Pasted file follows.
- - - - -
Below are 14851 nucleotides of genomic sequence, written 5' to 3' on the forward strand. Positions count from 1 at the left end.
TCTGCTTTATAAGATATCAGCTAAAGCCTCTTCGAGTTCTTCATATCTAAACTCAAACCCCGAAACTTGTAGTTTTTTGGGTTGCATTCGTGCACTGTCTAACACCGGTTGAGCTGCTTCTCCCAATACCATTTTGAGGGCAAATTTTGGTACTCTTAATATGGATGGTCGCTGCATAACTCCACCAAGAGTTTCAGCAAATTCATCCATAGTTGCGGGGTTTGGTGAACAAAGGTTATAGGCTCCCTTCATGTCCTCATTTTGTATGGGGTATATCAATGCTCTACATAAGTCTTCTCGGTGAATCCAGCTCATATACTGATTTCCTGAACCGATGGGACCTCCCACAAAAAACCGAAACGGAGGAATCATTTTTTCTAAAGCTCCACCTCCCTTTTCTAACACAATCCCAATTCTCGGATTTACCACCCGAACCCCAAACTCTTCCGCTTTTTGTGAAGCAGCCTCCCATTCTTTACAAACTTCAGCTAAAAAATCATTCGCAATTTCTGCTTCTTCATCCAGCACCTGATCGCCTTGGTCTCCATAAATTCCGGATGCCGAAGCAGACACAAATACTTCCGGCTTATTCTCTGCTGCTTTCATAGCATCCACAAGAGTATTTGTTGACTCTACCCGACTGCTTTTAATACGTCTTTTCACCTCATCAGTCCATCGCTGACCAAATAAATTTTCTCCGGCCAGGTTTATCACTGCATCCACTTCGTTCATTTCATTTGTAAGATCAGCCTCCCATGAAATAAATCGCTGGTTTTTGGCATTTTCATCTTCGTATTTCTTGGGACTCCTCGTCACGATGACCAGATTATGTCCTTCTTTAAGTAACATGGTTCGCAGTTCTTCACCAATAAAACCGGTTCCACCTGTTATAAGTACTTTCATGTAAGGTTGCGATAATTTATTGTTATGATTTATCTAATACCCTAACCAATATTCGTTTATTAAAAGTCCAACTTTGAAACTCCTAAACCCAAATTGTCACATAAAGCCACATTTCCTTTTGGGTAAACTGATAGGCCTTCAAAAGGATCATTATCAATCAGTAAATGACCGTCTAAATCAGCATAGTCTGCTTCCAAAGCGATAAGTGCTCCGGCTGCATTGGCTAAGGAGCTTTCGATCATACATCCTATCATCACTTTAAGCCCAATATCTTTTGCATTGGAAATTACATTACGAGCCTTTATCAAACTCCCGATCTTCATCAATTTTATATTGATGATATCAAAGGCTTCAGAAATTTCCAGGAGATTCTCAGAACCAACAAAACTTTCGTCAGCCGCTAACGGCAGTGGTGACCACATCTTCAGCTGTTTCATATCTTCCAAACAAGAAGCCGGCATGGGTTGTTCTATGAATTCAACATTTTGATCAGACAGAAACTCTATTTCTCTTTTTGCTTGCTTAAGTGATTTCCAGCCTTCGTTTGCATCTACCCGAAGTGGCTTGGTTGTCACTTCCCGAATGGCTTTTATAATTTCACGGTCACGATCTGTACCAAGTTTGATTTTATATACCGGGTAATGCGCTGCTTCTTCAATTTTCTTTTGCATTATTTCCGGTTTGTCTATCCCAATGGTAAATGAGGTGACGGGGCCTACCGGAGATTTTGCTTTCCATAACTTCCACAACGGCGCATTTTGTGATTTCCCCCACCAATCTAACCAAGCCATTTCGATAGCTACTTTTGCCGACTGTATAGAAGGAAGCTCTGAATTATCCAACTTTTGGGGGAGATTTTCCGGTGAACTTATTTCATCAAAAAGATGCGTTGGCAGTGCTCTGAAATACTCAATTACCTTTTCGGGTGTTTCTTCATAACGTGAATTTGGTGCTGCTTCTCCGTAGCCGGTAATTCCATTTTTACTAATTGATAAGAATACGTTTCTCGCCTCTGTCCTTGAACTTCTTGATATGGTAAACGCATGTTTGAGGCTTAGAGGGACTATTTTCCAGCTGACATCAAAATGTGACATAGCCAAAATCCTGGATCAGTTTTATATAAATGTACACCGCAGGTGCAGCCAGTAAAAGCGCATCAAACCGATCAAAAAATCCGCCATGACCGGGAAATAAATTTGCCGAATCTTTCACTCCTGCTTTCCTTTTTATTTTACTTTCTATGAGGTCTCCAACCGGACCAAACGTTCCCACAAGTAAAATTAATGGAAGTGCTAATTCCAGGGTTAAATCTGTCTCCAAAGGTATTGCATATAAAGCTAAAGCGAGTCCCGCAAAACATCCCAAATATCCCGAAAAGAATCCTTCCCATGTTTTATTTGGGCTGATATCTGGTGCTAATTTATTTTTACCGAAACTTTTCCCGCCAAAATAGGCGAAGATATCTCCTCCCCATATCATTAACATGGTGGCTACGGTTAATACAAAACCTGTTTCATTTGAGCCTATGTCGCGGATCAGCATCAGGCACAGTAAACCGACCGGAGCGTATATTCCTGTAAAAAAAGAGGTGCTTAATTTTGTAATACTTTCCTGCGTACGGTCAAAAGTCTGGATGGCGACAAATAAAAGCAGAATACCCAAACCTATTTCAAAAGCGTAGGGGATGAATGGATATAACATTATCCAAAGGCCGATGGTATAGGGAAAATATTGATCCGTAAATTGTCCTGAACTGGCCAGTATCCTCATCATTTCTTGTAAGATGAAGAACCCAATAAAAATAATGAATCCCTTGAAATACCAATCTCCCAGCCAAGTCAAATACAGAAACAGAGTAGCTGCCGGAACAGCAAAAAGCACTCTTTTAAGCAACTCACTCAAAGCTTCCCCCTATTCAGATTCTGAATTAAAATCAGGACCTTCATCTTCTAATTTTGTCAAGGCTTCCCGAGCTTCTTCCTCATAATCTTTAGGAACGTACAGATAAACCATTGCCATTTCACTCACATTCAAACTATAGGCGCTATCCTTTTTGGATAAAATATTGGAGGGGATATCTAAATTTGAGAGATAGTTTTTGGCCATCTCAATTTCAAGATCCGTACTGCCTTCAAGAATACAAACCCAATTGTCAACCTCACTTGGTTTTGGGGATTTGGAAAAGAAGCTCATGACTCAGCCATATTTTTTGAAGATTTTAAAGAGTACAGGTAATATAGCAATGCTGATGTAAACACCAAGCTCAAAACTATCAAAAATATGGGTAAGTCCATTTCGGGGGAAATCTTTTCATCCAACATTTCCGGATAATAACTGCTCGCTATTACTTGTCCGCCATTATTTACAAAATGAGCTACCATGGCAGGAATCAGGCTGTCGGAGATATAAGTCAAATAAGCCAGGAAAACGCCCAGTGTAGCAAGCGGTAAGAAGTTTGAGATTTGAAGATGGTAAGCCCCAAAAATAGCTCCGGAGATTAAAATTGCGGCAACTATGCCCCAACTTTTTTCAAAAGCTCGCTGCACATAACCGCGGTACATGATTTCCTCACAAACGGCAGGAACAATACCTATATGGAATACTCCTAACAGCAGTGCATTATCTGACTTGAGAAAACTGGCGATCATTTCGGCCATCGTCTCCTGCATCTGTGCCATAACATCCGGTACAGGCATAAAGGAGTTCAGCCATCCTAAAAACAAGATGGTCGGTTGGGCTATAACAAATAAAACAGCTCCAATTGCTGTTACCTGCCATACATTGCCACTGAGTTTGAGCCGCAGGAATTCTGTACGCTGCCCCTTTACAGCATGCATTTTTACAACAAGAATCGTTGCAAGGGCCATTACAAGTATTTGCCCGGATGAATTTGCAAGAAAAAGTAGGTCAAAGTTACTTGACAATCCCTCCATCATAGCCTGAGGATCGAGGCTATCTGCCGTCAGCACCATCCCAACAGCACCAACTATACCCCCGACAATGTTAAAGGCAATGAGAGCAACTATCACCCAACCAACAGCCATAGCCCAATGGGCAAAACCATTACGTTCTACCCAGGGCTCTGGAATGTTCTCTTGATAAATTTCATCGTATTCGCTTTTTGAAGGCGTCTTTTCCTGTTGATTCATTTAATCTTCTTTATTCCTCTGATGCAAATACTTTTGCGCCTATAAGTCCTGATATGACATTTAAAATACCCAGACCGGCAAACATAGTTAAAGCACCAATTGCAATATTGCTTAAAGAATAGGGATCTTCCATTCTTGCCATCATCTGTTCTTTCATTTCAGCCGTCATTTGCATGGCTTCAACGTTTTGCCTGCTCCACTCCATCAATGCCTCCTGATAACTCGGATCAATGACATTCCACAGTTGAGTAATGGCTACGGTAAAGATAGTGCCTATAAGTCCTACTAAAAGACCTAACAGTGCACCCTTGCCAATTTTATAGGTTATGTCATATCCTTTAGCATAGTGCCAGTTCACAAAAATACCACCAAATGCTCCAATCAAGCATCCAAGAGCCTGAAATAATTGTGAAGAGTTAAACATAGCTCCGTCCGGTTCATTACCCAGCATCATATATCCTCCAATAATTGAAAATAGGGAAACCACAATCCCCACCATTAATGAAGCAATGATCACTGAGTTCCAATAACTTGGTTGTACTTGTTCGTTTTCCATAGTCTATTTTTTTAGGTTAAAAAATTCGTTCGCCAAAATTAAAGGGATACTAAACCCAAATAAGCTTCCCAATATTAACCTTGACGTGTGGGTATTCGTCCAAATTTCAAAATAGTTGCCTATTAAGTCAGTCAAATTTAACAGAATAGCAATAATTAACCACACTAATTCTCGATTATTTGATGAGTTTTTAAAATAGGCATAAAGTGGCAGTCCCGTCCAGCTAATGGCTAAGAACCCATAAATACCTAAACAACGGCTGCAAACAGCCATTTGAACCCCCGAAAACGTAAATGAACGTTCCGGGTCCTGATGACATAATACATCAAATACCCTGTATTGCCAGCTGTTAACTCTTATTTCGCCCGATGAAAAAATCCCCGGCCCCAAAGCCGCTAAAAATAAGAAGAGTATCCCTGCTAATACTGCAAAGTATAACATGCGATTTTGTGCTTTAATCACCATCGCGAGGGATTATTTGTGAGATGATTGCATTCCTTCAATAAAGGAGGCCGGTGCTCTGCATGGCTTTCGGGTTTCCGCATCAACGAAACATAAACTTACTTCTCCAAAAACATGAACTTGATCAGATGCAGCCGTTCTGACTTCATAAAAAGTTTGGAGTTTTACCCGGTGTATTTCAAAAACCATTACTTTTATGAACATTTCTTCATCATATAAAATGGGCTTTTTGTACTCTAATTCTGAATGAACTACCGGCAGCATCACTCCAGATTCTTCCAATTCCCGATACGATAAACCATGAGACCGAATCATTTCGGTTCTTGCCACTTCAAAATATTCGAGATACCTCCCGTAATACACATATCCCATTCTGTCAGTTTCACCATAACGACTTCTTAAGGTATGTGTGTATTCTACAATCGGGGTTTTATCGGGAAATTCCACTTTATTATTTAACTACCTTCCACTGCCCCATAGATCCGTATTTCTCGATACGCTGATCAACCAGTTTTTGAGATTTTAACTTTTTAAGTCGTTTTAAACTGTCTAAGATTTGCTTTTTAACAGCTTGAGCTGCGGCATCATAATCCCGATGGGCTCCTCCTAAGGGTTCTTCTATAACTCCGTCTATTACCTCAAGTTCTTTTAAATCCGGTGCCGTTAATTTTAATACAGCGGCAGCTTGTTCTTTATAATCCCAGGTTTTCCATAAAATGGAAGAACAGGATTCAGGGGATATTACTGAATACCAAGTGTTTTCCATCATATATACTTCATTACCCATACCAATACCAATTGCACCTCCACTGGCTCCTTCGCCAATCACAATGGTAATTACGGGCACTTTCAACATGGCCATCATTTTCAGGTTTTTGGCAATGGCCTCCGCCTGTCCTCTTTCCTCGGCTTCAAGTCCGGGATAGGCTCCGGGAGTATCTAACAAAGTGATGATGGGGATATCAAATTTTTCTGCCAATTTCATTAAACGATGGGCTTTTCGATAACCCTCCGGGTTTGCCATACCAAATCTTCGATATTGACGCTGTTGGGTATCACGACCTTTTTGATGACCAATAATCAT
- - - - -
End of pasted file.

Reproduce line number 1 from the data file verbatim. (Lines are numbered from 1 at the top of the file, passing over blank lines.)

Below are 14851 nucleotides of genomic sequence, written 5' to 3' on the forward strand. Positions count from 1 at the left end.